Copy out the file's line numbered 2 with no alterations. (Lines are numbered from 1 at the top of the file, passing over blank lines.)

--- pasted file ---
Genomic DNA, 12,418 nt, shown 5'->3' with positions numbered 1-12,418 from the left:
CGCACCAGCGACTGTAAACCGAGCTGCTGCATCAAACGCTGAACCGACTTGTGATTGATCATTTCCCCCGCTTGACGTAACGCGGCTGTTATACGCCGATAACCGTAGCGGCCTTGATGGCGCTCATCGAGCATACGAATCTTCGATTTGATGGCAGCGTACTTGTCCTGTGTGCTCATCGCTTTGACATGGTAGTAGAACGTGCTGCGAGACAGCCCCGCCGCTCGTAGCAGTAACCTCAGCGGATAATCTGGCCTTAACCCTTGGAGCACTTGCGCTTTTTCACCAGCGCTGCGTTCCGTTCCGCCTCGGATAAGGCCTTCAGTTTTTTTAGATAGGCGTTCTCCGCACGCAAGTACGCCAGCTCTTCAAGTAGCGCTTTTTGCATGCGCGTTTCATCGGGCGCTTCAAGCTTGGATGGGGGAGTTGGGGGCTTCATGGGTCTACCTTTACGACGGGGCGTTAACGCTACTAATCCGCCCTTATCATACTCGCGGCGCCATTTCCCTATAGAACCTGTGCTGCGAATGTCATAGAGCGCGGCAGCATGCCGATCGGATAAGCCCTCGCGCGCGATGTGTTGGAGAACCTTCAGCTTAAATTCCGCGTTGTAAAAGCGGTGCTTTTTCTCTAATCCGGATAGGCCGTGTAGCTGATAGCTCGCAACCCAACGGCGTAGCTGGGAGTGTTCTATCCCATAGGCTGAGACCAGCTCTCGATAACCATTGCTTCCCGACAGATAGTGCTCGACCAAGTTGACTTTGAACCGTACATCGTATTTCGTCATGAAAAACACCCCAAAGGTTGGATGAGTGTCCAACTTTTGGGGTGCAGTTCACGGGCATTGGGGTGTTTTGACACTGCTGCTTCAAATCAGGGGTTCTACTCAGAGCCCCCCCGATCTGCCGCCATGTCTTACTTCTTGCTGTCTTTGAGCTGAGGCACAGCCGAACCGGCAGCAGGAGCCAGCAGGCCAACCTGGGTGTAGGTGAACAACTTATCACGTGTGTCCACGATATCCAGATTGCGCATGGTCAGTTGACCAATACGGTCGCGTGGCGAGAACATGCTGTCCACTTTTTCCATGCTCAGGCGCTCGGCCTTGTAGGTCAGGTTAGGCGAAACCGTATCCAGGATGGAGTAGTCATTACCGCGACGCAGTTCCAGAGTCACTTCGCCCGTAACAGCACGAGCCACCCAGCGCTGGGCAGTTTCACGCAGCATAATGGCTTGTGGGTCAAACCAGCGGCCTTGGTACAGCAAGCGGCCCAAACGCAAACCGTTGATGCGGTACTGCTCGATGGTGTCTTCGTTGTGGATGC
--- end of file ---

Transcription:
CGCACCAGCGACTGTAAACCGAGCTGCTGCATCAAACGCTGAACCGACTTGTGATTGATCATTTCCCCCGCTTGACGTAACGCGGCTGTTATACGCCGATAACCGTAGCGGCCTTGATGGCGCTCATCGAGCATACGAATCTTCGATTTGATGGCAGCGTACTTGTCCTGTGTGCTCATCGCTTTGACATGGTAGTAGAACGTGCTGCGAGACAGCCCCGCCGCTCGTAGCAGTAACCTCAGCGGATAATCTGGCCTTAACCCTTGGAGCACTTGCGCTTTTTCACCAGCGCTGCGTTCCGTTCCGCCTCGGATAAGGCCTTCAGTTTTTTTAGATAGGCGTTCTCCGCACGCAAGTACGCCAGCTCTTCAAGTAGCGCTTTTTGCATGCGCGTTTCATCGGGCGCTTCAAGCTTGGATGGGGGAGTTGGGGGCTTCATGGGTCTACCTTTACGACGGGGCGTTAACGCTACTAATCCGCCCTTATCATACTCGCGGCGCCATTTCCCTATAGAACCTGTGCTGCGAATGTCATAGAGCGCGGCAGCATGCCGATCGGATAAGCCCTCGCGCGCGATGTGTTGGAGAACCTTCAGCTTAAATTCCGCGTTGTAAAAGCGGTGCTTTTTCTCTAATCCGGATAGGCCGTGTAGCTGATAGCTCGCAACCCAACGGCGTAGCTGGGAGTGTTCTATCCCATAGGCTGAGACCAGCTCTCGATAACCATTGCTTCCCGACAGATAGTGCTCGACCAAGTTGACTTTGAACCGTACATCGTATTTCGTCATGAAAAACACCCCAAAGGTTGGATGAGTGTCCAACTTTTGGGGTGCAGTTCACGGGCATTGGGGTGTTTTGACACTGCTGCTTCAAATCAGGGGTTCTACTCAGAGCCCCCCCGATCTGCCGCCATGTCTTACTTCTTGCTGTCTTTGAGCTGAGGCACAGCCGAACCGGCAGCAGGAGCCAGCAGGCCAACCTGGGTGTAGGTGAACAACTTATCACGTGTGTCCACGATATCCAGATTGCGCATGGTCAGTTGACCAATACGGTCGCGTGGCGAGAACATGCTGTCCACTTTTTCCATGCTCAGGCGCTCGGCCTTGTAGGTCAGGTTAGGCGAAACCGTATCCAGGATGGAGTAGTCATTACCGCGACGCAGTTCCAGAGTCACTTCGCCCGTAACAGCACGAGCCACCCAGCGCTGGGCAGTTTCACGCAGCATAATGGCTTGTGGGTCAAACCAGCGGCCTTGGTACAGCAAGCGGCCCAAACGCAAACCGTTGATGCGGTACTGCTCGATGGTGTCTTCGTTGTGGATGC